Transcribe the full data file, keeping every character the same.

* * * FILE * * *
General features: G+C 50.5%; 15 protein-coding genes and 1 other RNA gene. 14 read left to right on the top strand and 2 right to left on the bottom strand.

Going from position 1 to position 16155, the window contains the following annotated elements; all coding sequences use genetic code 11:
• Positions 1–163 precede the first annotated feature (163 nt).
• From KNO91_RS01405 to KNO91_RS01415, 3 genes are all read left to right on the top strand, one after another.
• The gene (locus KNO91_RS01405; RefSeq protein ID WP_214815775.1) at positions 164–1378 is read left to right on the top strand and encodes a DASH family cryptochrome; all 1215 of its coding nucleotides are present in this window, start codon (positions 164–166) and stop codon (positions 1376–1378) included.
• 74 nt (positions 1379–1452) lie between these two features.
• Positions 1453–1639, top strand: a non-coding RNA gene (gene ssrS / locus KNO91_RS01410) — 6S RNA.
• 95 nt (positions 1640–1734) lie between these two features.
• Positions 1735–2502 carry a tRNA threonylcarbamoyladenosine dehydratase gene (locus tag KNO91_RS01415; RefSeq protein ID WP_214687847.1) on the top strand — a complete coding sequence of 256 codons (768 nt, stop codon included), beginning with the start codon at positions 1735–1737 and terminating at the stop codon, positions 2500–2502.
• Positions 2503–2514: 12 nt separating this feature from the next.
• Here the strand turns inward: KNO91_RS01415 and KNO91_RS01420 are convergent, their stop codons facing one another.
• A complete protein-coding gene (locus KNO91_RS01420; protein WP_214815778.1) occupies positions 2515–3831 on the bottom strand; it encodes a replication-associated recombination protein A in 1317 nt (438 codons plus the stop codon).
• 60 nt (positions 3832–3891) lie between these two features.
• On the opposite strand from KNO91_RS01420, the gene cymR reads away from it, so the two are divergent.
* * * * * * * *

General features: G+C 50.5%; 15 protein-coding genes and 1 other RNA gene. 14 read left to right on the top strand and 2 right to left on the bottom strand.

Going from position 1 to position 16155, the window contains the following annotated elements; all coding sequences use genetic code 11:
• Positions 1–163 precede the first annotated feature (163 nt).
• From KNO91_RS01405 to KNO91_RS01415, 3 genes are all read left to right on the top strand, one after another.
• The gene (locus KNO91_RS01405; RefSeq protein ID WP_214815775.1) at positions 164–1378 is read left to right on the top strand and encodes a DASH family cryptochrome; all 1215 of its coding nucleotides are present in this window, start codon (positions 164–166) and stop codon (positions 1376–1378) included.
• 74 nt (positions 1379–1452) lie between these two features.
• Positions 1453–1639, top strand: a non-coding RNA gene (gene ssrS / locus KNO91_RS01410) — 6S RNA.
• 95 nt (positions 1640–1734) lie between these two features.
• Positions 1735–2502 carry a tRNA threonylcarbamoyladenosine dehydratase gene (locus tag KNO91_RS01415; RefSeq protein ID WP_214687847.1) on the top strand — a complete coding sequence of 256 codons (768 nt, stop codon included), beginning with the start codon at positions 1735–1737 and terminating at the stop codon, positions 2500–2502.
• Positions 2503–2514: 12 nt separating this feature from the next.
• Here the strand turns inward: KNO91_RS01415 and KNO91_RS01420 are convergent, their stop codons facing one another.
• A complete protein-coding gene (locus KNO91_RS01420; protein WP_214815778.1) occupies positions 2515–3831 on the bottom strand; it encodes a replication-associated recombination protein A in 1317 nt (438 codons plus the stop codon).
• 60 nt (positions 3832–3891) lie between these two features.
• On the opposite strand from KNO91_RS01420, the gene cymR reads away from it, so the two are divergent.